8th January 2021

A wake-up call for equality

The new CTSI Race & Equalities Working Group has been set up to help encourage a more inclusive and diverse trading standards profession.


By Richard Young
Managing editor, JTS
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COVID-19 is disproportionately affecting BAME members more than their White counterparts. Colleagues from the BAME community are anxious
We need to be in the places where people from the BAME community and younger people are. If we’re not doing anything different, nothing will change

The brutal and appalling killing of George Floyd at the hands of a police officer in Minneapolis on May 25, 2020, sent shockwaves around the US and beyond, sparking international protests against the endemic forms of racism and discrimination which blight the lives of millions. For many, Floyd’s death served as a wake-up call, bringing to the fore the responsibility of individuals and organisations to acknowledge the reality of racism, and to rethink their own inherent prejudices.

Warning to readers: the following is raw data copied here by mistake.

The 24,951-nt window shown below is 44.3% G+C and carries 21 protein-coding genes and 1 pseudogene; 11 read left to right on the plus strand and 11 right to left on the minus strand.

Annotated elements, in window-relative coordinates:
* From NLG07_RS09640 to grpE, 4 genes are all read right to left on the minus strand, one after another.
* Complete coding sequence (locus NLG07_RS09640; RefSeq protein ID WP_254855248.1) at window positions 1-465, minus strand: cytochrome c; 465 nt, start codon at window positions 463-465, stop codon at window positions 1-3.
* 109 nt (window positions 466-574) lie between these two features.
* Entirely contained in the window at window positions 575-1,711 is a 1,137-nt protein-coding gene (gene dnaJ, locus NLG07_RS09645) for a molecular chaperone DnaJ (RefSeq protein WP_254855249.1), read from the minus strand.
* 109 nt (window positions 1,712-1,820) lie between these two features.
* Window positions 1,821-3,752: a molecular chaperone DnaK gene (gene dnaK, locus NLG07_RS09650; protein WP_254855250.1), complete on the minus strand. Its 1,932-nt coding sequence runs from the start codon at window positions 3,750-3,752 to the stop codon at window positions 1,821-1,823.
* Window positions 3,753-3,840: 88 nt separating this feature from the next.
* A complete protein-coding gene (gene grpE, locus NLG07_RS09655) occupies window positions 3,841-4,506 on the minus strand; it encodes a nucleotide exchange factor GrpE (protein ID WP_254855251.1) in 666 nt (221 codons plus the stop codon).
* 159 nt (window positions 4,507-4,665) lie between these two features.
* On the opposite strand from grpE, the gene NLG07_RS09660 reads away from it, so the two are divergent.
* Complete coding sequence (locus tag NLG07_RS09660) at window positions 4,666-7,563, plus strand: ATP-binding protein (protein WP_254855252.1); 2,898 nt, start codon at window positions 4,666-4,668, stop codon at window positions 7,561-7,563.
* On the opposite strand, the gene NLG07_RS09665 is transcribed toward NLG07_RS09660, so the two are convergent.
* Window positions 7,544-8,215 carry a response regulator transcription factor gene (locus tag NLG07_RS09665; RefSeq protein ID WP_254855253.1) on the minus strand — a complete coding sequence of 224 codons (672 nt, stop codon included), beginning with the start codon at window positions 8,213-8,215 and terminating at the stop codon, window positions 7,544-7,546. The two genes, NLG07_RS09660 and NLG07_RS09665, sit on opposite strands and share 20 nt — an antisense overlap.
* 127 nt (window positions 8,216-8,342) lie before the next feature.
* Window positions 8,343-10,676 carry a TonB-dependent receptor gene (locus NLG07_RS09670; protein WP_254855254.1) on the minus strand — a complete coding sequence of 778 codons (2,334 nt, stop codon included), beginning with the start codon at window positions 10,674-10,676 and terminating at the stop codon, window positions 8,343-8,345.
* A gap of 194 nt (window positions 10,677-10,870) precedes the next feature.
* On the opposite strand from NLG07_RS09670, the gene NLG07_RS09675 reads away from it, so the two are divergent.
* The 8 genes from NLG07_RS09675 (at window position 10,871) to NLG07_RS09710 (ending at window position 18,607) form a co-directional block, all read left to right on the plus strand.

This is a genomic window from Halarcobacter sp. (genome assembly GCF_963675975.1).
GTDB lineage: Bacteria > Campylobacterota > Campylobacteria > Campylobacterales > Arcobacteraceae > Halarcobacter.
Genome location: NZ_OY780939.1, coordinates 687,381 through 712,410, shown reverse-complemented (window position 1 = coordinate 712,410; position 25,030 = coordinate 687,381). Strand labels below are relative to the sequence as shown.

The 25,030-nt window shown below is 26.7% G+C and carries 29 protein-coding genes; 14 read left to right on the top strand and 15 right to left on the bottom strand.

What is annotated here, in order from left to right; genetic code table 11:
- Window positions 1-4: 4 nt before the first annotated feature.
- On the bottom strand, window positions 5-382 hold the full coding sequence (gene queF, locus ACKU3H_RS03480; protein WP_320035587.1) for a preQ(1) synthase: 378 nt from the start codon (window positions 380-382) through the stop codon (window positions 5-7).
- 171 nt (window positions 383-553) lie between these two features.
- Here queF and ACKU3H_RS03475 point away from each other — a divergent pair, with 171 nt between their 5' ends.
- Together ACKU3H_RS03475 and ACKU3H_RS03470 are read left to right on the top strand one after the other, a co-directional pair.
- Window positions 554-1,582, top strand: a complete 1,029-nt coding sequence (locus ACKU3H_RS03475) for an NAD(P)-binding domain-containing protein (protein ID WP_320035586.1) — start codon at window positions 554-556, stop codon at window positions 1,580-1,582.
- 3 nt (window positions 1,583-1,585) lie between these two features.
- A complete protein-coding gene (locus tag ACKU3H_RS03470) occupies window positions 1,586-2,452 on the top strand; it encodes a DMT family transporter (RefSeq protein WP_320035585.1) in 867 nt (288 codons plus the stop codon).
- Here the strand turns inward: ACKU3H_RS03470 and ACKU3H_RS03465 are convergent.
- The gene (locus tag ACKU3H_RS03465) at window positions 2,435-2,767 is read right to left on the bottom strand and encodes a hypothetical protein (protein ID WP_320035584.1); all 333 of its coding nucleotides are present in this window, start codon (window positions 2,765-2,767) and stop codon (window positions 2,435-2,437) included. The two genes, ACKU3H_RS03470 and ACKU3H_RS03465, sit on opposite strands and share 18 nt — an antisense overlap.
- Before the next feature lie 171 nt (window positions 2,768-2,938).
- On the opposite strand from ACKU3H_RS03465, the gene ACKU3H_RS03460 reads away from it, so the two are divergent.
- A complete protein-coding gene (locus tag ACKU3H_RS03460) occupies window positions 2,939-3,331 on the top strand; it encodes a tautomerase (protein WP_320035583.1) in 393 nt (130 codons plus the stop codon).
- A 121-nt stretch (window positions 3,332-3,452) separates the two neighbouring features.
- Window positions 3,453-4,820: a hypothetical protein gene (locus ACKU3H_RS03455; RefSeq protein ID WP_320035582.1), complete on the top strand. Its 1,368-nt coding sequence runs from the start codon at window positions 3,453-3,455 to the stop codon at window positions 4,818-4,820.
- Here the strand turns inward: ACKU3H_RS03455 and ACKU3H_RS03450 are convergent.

According to Tendy Lindsay, a Chartered Trading Standards Practitioner who sits on the CTSI Council representing the London Branch, many felt that trading standards had a duty to speak out. “People started contacting me, saying ‘What is trading standards doing about this issue?’” she says. “CTSI is a membership organisation for enforcement officers, similar to the police. I made it my business to go and find out what’s really happening. And I realised we don’t really do a lot with respect to race matters.”

The realisation spurred Lindsay to push for the creation of the CTSI Race & Equalities Working Group, an initiative which, according to its mission statement, has been ‘established to ensure that the Institute not only upholds but is seen to uphold the highest principles of equalities, […] acting as a beacon for positive change within the Institute and wider profession.’

Elizabeth Pollard, a Trainee Trading Standards Officer at South Lanarkshire Council, felt it was important to become involved with the Working Group for a number of reasons. “I decided to join partly because of what happened with the George Floyd murder,” she says. “It wasn’t only people in the BAME [Black, Asian and Minority Ethnic] community who related to it – it was all humans, because no human being should be treated like that. But I think a lot of BAME people thought that could have been their brother, their father, their uncle, their cousin. And even though it was thousands of miles away in America, we felt it.